How to get the best results from your blonde shampoo
Brassiness is to blonde what Kevin Federline was to Britney Spears: a force holding her back from reaching her fullest potential. But unlike that messy breakup, it’s actually easier than you’d think to leave brassiness behind and let your blonde live its best life. It’s a common curse of the creamy-toned blonde: you leave the salon feeling fresh, but one wash and you’ve already strayed into dreaded yellow territory – and when you’re paying the big bucks to make your blonde beautiful, chances are you’re pretty committed to keeping it that way. Luckily, purple shampoos are here to breathe new life back into your blonde straight from your shower.
How do blonde shampoos work?
It’s all an elaborate game of colour correction. Just like purple-toned concealer is used to normalise yellow-tinged or sallowed skin, the violet tones in purple shampoos work to neutralise any unwanted warmth hiding in hair. Purple and yellow sit opposite from one another on the colour wheel, so they hold the ability to cancel each other out; think about it: if you were to mix yellow and purple paints together on a palette they would become an icy grey-beige blend. The same thing happens when you suds up hair that’s throwing yellow with purple shampoo – the cool tones trump the warm to leave hair brass-free and beautiful.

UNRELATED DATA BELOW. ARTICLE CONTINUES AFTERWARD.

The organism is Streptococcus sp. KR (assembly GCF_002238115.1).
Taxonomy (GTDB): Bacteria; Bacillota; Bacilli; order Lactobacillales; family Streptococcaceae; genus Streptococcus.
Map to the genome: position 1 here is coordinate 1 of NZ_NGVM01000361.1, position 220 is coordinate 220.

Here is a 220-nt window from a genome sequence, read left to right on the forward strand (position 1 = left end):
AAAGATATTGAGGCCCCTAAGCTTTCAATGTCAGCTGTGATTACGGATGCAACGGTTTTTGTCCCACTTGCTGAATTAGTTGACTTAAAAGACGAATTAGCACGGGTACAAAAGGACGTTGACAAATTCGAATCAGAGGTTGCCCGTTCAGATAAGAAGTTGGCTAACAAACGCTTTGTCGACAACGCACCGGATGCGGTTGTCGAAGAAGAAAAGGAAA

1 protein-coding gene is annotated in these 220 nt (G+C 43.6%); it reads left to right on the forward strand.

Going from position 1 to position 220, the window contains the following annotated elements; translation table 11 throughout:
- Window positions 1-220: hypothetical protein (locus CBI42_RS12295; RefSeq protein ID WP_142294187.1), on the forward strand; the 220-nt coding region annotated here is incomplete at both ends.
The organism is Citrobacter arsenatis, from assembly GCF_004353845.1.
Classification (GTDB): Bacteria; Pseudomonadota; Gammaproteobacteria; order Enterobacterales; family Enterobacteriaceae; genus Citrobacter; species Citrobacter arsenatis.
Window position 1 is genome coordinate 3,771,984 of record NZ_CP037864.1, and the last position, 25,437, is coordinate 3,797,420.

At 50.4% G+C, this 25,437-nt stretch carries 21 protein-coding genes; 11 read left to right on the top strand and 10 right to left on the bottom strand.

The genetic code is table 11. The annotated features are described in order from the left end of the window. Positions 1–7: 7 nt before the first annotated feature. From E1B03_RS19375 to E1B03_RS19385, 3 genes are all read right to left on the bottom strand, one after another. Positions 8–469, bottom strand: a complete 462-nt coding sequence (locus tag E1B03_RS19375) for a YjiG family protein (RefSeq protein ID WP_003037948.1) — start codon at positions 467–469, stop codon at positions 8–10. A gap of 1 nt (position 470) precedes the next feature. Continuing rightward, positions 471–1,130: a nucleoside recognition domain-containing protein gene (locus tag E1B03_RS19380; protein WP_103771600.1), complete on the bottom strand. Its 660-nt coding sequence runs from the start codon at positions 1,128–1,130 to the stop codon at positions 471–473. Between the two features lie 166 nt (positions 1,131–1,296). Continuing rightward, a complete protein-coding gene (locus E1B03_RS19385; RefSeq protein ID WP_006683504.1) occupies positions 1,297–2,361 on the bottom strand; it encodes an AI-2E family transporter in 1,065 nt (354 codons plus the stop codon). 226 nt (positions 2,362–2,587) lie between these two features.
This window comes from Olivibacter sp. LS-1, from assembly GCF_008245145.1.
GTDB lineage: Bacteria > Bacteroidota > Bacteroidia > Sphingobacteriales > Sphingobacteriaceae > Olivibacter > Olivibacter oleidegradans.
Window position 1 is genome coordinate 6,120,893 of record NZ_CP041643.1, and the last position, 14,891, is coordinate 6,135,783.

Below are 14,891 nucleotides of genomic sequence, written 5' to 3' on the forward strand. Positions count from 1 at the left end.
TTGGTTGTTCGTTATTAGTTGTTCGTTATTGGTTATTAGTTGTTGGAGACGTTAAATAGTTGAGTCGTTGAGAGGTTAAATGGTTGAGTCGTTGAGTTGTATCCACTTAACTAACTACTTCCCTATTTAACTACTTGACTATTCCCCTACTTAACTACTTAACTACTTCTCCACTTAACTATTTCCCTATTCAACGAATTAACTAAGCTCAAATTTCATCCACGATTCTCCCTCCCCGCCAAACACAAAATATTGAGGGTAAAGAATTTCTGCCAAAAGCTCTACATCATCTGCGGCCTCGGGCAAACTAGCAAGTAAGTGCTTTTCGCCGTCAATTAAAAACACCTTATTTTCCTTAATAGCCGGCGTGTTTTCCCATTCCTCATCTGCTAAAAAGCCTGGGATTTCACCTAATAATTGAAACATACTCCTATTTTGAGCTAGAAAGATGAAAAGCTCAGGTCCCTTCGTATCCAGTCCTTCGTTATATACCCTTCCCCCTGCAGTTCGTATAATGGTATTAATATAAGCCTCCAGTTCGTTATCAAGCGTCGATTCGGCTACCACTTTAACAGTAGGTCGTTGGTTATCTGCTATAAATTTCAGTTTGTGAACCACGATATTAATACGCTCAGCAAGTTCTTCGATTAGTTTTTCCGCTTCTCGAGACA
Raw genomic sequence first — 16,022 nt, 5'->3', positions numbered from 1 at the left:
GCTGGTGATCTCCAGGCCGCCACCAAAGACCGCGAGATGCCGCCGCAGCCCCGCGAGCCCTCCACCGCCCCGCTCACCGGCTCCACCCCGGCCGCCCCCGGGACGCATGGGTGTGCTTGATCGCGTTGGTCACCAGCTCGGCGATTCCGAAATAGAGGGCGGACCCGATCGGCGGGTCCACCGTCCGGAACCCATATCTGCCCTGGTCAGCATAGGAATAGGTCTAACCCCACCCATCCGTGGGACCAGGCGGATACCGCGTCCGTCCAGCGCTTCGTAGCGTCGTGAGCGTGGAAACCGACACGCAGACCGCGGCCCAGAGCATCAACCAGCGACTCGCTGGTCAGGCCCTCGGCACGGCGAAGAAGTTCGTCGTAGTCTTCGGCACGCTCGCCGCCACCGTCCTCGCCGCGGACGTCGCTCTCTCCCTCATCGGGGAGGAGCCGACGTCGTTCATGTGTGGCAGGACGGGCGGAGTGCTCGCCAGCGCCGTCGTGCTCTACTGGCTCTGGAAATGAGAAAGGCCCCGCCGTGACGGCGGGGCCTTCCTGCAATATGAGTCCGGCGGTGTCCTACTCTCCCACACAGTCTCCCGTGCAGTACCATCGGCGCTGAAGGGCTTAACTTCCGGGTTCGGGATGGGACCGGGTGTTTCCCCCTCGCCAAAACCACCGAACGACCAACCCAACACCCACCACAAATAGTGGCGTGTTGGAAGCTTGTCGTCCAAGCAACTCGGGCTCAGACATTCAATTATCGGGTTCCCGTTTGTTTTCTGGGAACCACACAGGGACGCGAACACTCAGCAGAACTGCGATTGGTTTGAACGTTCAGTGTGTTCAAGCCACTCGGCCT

How often should I use them?
When it comes to nailing the purple shampoo process, balance is key. Try to remember that these lavender formulas are not made to replace your regular shampoo – even if you’re an everyday wash kind of girl, purple options should be limited to weekly use. There actually is such a thing as colour overcorrection; the right balance of yellow and purple will keep your hair light and cool, whereas overusing could eliminate too much yellow and leave locks looking visually darker (a bummer if you’ve shelled out on your blonde). Switching between a purple shampoo and your regular formula (ideally with a damage or dryness fighting formula to help heal bleached hair) should be ideal for keeping brassiness and brittleness at bay.
Can they stain my hair?
Not if used correctly – but be warned, this is not the hair product to let “sink in” whilst you shave your legs. Leaving a purple shampoo on your strands for over ten minutes can definitely steer locks out of toned territory into the Katy Perry lilac locks region. If you’re paranoid about imparting too much purple pigment, try mixing your regular shampoo in with the toning one to dilute the hue and nix any risk of going overboard. Otherwise, just trust the instructions on your product; lather on and rinse when recommended.
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